A rheumatologist will be able to tell because he/she has been specially trained to correctly analyze specific blood tests. He has also been trained to take a complete medical history, to give the patient a comprehensive physical exam, and what to look for when viewing diagnostic x-rays. After carefully listening to the patient and analyzing the data, a rheumatologist will be able to pinpoint certain patterns of symptoms that another doctor might overlook. Once he/she diagnoses the disease, an individualized treatment plan will be prescribed.
Brave New World
We are fortunate that—if we must have arthritis—this is the time to have it. In the past few decades, many RA patients were treated with little more than aspirin and Prednisone. We still have aspirin and Prednisone, but now we also have NSAIDS, COX-II inhibitors like Celebrex, disease-modifying anti-rheumatic drugs (DMARDs) like methotrexate and Arava and the new biologic agents, Enbrel and Remicaide. Yet recently, I met a woman who had been diagnosed with rheumatoid arthritis and her family practitioner had prescribed only naproxen. She was in a great deal of pain, but accepted it because her doctor had told her, “You’re just going to have to learn to live with pain.”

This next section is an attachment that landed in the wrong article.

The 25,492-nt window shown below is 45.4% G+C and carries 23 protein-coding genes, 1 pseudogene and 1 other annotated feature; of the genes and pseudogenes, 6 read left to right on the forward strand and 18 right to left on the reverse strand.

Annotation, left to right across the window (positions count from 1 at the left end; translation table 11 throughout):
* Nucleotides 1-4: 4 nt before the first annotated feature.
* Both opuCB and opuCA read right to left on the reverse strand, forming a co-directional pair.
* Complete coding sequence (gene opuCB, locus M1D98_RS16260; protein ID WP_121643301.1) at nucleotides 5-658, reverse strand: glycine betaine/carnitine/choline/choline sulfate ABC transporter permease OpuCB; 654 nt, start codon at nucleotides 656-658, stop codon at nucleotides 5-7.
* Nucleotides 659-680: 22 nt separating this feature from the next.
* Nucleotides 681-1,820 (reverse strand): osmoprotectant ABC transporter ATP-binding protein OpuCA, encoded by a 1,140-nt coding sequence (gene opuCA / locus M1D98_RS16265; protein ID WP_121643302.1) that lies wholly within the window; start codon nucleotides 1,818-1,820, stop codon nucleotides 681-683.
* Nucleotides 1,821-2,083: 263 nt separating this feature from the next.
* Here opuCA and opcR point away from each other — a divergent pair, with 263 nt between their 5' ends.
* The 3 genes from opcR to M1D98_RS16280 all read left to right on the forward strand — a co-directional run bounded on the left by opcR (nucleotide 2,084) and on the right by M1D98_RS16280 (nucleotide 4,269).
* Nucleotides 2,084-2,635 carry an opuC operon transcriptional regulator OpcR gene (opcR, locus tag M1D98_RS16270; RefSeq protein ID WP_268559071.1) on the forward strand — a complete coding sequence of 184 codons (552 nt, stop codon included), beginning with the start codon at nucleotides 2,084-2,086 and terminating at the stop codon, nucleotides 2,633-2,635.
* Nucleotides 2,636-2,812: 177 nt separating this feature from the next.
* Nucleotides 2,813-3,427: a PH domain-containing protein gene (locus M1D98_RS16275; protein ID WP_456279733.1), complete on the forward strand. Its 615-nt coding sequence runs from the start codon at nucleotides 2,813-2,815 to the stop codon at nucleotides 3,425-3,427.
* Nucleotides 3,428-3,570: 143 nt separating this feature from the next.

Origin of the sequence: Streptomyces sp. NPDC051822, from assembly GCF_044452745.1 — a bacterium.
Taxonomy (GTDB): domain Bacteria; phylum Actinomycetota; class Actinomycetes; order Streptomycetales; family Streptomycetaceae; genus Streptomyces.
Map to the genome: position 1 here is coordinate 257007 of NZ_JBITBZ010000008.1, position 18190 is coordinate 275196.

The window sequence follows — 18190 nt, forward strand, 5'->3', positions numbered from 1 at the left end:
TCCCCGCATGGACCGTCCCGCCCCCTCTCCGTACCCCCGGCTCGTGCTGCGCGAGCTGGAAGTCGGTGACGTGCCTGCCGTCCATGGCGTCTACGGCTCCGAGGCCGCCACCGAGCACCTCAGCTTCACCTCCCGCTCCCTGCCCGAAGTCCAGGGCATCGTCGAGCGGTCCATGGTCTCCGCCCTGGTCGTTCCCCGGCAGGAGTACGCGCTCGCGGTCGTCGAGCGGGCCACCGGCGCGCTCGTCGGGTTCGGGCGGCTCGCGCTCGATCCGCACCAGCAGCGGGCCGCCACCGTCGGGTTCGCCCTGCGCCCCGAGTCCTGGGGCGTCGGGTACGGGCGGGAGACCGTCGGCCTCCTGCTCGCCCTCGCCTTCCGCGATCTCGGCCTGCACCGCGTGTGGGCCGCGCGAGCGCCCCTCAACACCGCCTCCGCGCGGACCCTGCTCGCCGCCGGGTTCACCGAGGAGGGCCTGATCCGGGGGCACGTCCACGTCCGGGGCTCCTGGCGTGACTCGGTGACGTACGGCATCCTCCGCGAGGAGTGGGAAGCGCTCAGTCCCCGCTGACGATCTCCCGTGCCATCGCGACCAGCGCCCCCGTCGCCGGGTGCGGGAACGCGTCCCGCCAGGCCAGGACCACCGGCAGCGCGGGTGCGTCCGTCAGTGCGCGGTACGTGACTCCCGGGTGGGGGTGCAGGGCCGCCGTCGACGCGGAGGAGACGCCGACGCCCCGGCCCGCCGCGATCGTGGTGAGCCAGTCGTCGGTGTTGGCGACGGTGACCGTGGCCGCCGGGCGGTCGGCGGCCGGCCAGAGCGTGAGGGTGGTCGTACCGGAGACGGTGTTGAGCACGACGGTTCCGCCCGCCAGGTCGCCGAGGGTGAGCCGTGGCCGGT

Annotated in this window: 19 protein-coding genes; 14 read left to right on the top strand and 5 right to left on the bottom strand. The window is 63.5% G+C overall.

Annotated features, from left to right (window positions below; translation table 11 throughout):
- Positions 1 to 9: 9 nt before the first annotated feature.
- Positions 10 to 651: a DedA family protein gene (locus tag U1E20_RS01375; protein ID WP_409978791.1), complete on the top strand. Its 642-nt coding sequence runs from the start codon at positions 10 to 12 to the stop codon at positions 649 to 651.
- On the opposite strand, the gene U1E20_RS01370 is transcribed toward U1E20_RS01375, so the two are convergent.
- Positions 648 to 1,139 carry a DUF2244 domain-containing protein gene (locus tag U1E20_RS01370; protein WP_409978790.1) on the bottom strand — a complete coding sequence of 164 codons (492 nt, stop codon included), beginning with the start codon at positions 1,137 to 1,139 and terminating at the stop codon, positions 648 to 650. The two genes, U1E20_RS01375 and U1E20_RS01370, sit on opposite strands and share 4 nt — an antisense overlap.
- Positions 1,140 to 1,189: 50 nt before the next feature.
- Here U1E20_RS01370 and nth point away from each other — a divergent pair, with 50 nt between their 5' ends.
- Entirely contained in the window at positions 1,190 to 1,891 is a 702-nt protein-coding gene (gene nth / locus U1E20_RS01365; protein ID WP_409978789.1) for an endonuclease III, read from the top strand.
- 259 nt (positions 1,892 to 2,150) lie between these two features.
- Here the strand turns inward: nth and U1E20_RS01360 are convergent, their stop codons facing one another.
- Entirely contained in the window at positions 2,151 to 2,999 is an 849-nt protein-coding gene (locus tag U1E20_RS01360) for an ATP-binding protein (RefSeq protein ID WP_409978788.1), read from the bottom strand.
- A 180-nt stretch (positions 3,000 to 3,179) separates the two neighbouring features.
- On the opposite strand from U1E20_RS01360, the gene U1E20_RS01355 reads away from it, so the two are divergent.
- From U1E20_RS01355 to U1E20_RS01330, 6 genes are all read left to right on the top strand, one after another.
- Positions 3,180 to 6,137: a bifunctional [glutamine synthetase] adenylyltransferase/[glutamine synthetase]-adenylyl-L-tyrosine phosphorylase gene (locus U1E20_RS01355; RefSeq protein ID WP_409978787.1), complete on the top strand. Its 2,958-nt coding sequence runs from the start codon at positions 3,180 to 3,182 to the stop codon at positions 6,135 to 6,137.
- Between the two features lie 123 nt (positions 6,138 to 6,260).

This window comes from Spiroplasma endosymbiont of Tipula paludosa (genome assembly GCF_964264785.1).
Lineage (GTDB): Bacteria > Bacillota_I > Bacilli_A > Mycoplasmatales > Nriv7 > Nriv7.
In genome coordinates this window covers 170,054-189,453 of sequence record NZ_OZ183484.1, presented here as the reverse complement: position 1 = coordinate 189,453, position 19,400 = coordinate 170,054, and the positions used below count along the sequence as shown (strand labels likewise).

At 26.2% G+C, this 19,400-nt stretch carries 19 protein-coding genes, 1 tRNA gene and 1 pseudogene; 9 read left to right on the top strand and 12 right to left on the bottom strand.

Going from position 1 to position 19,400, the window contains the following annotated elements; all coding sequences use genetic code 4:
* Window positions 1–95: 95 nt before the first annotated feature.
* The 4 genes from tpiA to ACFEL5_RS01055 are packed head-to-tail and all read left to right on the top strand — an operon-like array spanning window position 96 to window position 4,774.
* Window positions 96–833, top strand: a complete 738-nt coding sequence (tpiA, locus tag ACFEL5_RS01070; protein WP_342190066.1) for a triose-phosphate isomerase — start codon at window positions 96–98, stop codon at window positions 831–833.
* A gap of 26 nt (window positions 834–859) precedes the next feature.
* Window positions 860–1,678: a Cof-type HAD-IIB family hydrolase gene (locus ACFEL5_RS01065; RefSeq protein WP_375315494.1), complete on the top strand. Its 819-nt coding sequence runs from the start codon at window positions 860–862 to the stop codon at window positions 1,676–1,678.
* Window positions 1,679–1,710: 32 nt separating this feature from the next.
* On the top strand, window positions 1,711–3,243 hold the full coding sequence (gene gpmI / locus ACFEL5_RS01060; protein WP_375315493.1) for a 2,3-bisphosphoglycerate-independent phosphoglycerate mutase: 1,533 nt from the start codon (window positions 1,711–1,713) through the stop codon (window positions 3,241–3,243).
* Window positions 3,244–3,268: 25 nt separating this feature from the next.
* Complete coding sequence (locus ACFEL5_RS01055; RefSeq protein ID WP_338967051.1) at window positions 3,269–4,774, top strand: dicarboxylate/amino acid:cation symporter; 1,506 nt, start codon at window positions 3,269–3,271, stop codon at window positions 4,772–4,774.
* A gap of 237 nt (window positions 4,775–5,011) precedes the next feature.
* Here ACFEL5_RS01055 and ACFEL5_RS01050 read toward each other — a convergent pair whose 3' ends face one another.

Since rheumatologists recognize that treatments of arthritic conditions are changing (and improving) rapidly, many of them participate in ongoing educational programs to be as current as possible. Just a few years ago, even rheumatologists began treating new patients with only NSAIDs and maybe Plaquenil. If his or her symptoms did not improve, then they might try corticosteroids and DMARDs. Now, however, many rheumatologists believe in more aggressive treatment, often starting a patient on a DMARD like methotrexate and then escalating to “combination therapy” (e.g. biologic agent such as Remicaide in combination with a DMARD) if they don’t respond. This new, “aggressive” approach minimizes the chance for deformity, disability and lessens the severity of the symptoms. In rare cases, it could possibly bring about spontaneous remission.
These drugs are not without risks, however, and your rheumatologist is the most qualified doctor to monitor these drugs for possible side effects or drug interactions. He or she is also well versed in other forms of treatment, such as the use of heat/ice, exercises and orthotics and can provide referrals to appropriate professionals or agencies. If asked, he/she can even refer some patients to clinical trials. Often, patients don’t mind being a “guinea pig” if there is a chance of lessening their symptoms.
Someone once told me, “You have completed successful rheumatology training when you can look patients in the eye and say ‘I don’t know’”.
Steven S. Overman, M.D.
“I Can’t See a Rheumatologist Because…
Still, only a minority of RA patients see a rheumatologist. Many people are under the misconception that they can’t afford a rheumatologist. And it’s true—a specialist does charge more money than a family practitioner. In the long run, however, a rheumatologist could actually help you save money. A rheumatologist saves you money by: